Photo: Salvation: The Joshua Tree

Joshua tree (Yucca brevifolia); Mojave National Preserve.

I’ve lived within a short drive of Joshua trees my entire life. Only a handful of years ago did I begin to consider these “trees” (it is a Yucca plant, not a tree) as something more than ordinary blips on the landscape – they are very common throughout the Mojave desert. I began to observe tourists posing with beautiful specimens, and realized that all along I had been taking for granted the remarkable Joshua tree. I’d spent years walking among them and recreating and photographing in their shadows, yet I had rarely trained my camera on the Joshua tree itself. They all looked ordinary and the same. And then one day my eyes were suddenly opened to their incredible uniqueness and individuality, and I began to seek out extraordinary specimens to photograph.

It’s quite difficult to find unique qualities in individual pines and aspens, for example; they all look very similar, and the unique aesthetic qualities each tree might possess are primarily hidden by their sameness. Quite the contrary with Joshua trees. Take a walk in any Joshua tree woodland and you will immediately observe that almost no two trees are alike. My wandering imagination got the better of me, and I began to see these specimens as individuals like humans, and sought to capture them in a portrait-like fashion. The Joshua Tree series was born.

Technical details: The Joshua Tree photographs are made with a 4×5″ view camera and black and white sheet film. Almost all the photographs have been made with a century-old Wollensak Verito lens which lends a soft-focus pictorial quality to the photographs. Why this approach over a modern lens and complete sharpness throughout? I like to involve and engage viewers. Sharp and detailed photographs don’t often leave much room for the imagination; there are no spaces to fill, no questions to ask, no thoughts to ponder. Easy ingestion and easy abandon, if you will, with one quick sweep of the eyes. I find that combining a mixture of sharp and soft elements side-by-side keeps my eyes and mind engaged; collectors and fans of these photographs seem to agree. I hope that you’ll enjoy them, too.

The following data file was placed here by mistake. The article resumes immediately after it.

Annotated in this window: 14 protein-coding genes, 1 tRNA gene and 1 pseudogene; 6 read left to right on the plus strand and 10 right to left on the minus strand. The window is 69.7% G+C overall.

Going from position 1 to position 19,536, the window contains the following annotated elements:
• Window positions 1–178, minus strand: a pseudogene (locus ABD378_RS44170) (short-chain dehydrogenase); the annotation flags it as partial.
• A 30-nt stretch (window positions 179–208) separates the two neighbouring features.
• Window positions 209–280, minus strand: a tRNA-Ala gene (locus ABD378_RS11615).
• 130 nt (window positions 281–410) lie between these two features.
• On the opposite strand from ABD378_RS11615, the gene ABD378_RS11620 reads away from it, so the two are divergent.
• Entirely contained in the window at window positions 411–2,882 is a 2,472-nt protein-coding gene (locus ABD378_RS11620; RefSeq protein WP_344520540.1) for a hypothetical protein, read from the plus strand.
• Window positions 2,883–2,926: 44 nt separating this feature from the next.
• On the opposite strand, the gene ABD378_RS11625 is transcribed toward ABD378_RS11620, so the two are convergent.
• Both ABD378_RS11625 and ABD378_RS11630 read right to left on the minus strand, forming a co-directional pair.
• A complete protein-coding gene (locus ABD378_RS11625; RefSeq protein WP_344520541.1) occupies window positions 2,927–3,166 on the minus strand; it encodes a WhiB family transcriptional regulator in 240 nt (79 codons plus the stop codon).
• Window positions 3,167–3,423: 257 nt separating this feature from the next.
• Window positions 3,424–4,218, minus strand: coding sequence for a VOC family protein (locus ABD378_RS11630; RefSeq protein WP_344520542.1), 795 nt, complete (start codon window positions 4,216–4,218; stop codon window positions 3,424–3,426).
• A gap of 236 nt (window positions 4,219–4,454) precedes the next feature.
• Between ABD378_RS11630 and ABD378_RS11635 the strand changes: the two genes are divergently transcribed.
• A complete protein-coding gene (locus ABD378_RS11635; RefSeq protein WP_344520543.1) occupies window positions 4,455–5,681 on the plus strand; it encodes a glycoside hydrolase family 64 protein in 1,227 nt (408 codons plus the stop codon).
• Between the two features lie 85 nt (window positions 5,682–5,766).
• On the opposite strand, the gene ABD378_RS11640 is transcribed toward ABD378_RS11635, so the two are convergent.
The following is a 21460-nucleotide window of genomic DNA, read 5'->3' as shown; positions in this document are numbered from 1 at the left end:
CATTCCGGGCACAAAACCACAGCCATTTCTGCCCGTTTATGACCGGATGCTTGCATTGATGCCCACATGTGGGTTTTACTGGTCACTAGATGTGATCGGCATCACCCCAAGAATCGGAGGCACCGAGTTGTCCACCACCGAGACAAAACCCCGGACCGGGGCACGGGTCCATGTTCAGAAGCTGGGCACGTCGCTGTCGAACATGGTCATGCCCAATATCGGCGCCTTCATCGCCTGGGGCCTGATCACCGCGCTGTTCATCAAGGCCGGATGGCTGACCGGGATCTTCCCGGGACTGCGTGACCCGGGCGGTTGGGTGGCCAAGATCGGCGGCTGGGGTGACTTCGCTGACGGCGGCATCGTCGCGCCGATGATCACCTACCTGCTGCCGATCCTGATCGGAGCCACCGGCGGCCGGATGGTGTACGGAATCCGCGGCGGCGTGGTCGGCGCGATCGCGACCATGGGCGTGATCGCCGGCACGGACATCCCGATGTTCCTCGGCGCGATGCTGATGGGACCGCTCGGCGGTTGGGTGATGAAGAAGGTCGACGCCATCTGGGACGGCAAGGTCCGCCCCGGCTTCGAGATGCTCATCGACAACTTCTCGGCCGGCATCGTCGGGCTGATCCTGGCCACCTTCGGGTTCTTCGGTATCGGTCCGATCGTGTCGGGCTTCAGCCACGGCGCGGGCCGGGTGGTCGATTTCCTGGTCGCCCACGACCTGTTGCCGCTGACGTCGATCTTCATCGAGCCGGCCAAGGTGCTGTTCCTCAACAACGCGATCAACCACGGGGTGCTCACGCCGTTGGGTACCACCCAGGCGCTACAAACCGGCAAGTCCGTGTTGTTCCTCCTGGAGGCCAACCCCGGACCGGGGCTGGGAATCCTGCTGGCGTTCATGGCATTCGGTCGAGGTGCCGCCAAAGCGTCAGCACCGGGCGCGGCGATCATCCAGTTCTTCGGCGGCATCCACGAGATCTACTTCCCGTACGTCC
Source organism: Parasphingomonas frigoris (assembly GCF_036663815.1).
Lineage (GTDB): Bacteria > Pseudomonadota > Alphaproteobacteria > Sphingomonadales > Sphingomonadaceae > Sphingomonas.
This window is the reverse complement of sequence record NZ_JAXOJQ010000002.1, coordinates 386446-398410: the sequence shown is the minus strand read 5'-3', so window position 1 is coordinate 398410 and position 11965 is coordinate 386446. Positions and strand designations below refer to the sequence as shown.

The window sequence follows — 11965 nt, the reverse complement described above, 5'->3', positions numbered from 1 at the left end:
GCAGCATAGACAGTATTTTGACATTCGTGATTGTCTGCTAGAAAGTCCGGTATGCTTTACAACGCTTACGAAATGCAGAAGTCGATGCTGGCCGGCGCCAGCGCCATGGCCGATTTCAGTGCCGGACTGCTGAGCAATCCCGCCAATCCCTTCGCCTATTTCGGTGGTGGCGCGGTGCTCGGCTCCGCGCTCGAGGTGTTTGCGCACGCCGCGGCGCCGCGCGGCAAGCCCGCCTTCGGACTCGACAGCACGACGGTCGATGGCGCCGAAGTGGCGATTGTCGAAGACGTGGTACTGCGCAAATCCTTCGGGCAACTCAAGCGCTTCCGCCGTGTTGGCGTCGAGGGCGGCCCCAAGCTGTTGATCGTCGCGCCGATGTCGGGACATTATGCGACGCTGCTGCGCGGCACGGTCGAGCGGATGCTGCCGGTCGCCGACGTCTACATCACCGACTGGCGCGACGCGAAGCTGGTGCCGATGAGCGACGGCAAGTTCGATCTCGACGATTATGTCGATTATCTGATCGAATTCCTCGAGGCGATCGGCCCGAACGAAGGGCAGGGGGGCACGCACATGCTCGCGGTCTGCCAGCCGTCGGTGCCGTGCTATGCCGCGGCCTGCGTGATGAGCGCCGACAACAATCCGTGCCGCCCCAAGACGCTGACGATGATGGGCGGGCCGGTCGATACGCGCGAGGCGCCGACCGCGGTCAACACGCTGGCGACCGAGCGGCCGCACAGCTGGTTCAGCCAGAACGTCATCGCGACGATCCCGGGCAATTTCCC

Purchase a print of this photograph for as little as $39…

You are visiting the blog of fine art landscape photographer Michael E. Gordon. For additional photos and information, please visit his official website.

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